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To propose or not to propose? - That is the question

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February 29th 2012 – a leap year. Tradition dictates that a woman can ask a man for his hand in marriage. Historically it has never been seen to be appropriate for a woman to propose. In fact public humiliation could be faced if it is rebuffed. There are so many examples of this in literature for example, in Shakespeare’s Twelfth Night when Malvolio wrongly believes Olivia has sent him a love letter.

But should we encourage people to be impetuous? These days people are not getting married until they are much older and obviously their careers are established and they have built up assets. Should they get carried away with the romantic elements or do they need to cast a cautionary thought to what happens if the marriage fails?

Well, we lawyers are seen to be cynical and unromantic but that is not the case – we try to save people from the future anguish that they could face not to mention large sums of money. This brings me to the topic of prenuptial agreements.

This remains a fairly complex area of law and one has to say that prenuptial agreements are still not enforceable entirely in this country. The leading case was Radmacher v Granatino in 2009. The principles that have come out of the case law are that both parties should have received legal advice and the agreement ought to be signed in plenty of time before the wedding with both parties having disclosed to the other all their assets. Neither party must feel that they have been under any pressure to sign the agreement. The agreement must be realistic and fair and provide for changes such as the birth of children.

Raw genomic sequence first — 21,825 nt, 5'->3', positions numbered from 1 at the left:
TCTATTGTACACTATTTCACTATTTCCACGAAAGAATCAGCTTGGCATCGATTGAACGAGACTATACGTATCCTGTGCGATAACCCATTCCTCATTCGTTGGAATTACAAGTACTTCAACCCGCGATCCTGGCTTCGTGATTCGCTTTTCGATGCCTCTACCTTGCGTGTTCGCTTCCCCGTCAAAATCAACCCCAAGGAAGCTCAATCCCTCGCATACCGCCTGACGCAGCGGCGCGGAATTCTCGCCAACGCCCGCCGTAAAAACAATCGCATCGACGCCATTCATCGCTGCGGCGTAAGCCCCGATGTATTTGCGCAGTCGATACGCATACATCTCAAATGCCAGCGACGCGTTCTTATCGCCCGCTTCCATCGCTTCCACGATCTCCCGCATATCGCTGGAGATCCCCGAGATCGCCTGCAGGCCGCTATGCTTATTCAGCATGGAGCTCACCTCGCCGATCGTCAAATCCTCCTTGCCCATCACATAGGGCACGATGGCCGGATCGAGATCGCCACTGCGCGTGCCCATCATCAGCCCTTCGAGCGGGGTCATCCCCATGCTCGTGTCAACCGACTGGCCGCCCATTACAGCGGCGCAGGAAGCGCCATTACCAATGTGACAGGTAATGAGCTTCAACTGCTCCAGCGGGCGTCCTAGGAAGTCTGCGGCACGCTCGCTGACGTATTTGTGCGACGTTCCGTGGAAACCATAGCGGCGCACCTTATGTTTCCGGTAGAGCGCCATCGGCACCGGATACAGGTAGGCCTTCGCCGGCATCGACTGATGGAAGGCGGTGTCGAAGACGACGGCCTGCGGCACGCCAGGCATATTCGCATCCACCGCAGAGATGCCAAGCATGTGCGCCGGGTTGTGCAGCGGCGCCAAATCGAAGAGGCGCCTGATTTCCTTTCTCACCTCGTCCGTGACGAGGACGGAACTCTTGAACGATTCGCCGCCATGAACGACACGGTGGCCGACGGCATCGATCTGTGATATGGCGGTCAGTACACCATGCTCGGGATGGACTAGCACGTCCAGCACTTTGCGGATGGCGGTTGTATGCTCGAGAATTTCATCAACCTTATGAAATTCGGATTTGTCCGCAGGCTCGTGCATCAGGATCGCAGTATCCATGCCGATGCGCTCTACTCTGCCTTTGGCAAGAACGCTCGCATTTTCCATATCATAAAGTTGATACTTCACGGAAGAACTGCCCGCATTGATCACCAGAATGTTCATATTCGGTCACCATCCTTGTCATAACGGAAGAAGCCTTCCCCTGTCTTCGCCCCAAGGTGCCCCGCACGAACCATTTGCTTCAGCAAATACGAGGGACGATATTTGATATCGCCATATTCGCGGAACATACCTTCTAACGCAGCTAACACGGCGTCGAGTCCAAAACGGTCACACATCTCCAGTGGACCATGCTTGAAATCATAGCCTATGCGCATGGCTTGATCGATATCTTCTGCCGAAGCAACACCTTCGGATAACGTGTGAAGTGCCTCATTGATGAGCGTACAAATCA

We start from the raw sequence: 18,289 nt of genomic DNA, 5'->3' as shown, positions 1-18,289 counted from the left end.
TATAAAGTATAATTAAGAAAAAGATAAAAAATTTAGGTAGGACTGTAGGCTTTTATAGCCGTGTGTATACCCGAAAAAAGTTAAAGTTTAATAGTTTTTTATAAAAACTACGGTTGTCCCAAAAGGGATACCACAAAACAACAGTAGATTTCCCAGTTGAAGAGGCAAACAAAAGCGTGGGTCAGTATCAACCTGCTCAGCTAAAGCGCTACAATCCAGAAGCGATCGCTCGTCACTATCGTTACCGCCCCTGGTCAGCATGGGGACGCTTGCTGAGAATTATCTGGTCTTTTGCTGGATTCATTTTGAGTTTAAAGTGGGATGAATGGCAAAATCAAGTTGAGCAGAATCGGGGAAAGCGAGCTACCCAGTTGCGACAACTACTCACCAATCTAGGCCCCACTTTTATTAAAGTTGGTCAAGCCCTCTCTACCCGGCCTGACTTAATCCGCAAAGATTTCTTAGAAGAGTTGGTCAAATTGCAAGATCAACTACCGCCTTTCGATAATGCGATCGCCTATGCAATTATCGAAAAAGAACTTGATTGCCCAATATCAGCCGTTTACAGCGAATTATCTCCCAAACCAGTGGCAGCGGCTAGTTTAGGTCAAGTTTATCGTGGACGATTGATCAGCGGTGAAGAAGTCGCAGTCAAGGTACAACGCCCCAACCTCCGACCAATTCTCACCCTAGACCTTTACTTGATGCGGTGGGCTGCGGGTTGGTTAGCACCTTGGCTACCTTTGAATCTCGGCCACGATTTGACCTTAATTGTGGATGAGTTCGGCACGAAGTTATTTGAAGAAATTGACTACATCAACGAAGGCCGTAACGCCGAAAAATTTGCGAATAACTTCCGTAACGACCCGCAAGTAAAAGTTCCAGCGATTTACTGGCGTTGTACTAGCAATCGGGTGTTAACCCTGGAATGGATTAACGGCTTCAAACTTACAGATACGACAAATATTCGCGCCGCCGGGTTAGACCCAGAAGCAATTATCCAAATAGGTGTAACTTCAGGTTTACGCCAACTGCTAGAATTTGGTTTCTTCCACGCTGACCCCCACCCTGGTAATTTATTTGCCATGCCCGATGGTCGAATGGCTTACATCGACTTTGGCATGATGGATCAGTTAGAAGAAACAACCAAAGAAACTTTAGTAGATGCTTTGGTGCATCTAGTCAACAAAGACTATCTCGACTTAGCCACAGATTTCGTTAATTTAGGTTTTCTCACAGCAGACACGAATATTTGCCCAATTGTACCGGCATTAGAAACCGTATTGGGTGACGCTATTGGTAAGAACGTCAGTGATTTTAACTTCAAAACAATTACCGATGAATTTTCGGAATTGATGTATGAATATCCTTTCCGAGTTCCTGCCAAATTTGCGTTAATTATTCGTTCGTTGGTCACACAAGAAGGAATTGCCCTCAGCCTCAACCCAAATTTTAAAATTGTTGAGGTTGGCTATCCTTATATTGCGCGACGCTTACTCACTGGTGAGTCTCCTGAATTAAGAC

There has been another interesting case in 2011, a French case called Z v Z which was heard in the High Court. It was a big money case with assets in the region of 15 million. The agreement provided that the wife’s capital needs would be provided for on divorce but the assets would not be shared equally. The wife wished to depart from the agreement but the Judge upheld it and said that the sharing principle should be excluded. The Judge found that the husband would not have married had the wife not signed the agreement.

The overriding principle appears to be that the agreement needs to be fair and the Judge was able to interpret capital needs generously. One might argue that if the capital was insufficient to provide for the wife’s needs then the court may well have overturned the agreement.

By family law solicitor, Gillian Davies